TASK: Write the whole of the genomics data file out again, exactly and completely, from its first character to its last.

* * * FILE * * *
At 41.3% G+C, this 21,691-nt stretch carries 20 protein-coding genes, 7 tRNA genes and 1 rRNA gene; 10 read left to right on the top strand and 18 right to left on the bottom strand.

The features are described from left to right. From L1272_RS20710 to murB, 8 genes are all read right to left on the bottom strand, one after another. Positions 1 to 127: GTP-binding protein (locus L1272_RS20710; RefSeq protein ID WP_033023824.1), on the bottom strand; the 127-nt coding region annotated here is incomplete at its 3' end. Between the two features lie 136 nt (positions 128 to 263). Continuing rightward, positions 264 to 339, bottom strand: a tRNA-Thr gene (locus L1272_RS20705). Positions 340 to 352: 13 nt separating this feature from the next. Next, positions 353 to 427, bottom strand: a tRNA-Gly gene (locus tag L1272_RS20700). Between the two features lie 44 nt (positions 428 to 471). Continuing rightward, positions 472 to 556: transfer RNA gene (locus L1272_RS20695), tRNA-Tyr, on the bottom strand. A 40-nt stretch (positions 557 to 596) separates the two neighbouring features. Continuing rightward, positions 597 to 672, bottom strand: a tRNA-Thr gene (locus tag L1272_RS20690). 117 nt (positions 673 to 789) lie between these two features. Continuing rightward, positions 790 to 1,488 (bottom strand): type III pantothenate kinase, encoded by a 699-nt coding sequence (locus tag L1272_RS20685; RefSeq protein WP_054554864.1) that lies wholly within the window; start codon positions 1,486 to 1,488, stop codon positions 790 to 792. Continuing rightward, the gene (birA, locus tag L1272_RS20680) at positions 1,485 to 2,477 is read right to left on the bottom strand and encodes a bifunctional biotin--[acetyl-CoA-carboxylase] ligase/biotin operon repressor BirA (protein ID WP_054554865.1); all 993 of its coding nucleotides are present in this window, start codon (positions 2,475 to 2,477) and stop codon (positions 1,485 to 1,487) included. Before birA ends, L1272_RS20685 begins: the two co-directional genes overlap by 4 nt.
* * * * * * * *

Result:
At 41.3% G+C, this 21,691-nt stretch carries 20 protein-coding genes, 7 tRNA genes and 1 rRNA gene; 10 read left to right on the top strand and 18 right to left on the bottom strand.

The features are described from left to right. From L1272_RS20710 to murB, 8 genes are all read right to left on the bottom strand, one after another. Positions 1 to 127: GTP-binding protein (locus L1272_RS20710; RefSeq protein ID WP_033023824.1), on the bottom strand; the 127-nt coding region annotated here is incomplete at its 3' end. Between the two features lie 136 nt (positions 128 to 263). Continuing rightward, positions 264 to 339, bottom strand: a tRNA-Thr gene (locus L1272_RS20705). Positions 340 to 352: 13 nt separating this feature from the next. Next, positions 353 to 427, bottom strand: a tRNA-Gly gene (locus tag L1272_RS20700). Between the two features lie 44 nt (positions 428 to 471). Continuing rightward, positions 472 to 556: transfer RNA gene (locus L1272_RS20695), tRNA-Tyr, on the bottom strand. A 40-nt stretch (positions 557 to 596) separates the two neighbouring features. Continuing rightward, positions 597 to 672, bottom strand: a tRNA-Thr gene (locus tag L1272_RS20690). 117 nt (positions 673 to 789) lie between these two features. Continuing rightward, positions 790 to 1,488 (bottom strand): type III pantothenate kinase, encoded by a 699-nt coding sequence (locus tag L1272_RS20685; RefSeq protein WP_054554864.1) that lies wholly within the window; start codon positions 1,486 to 1,488, stop codon positions 790 to 792. Continuing rightward, the gene (birA, locus tag L1272_RS20680) at positions 1,485 to 2,477 is read right to left on the bottom strand and encodes a bifunctional biotin--[acetyl-CoA-carboxylase] ligase/biotin operon repressor BirA (protein ID WP_054554865.1); all 993 of its coding nucleotides are present in this window, start codon (positions 2,475 to 2,477) and stop codon (positions 1,485 to 1,487) included. Before birA ends, L1272_RS20685 begins: the two co-directional genes overlap by 4 nt.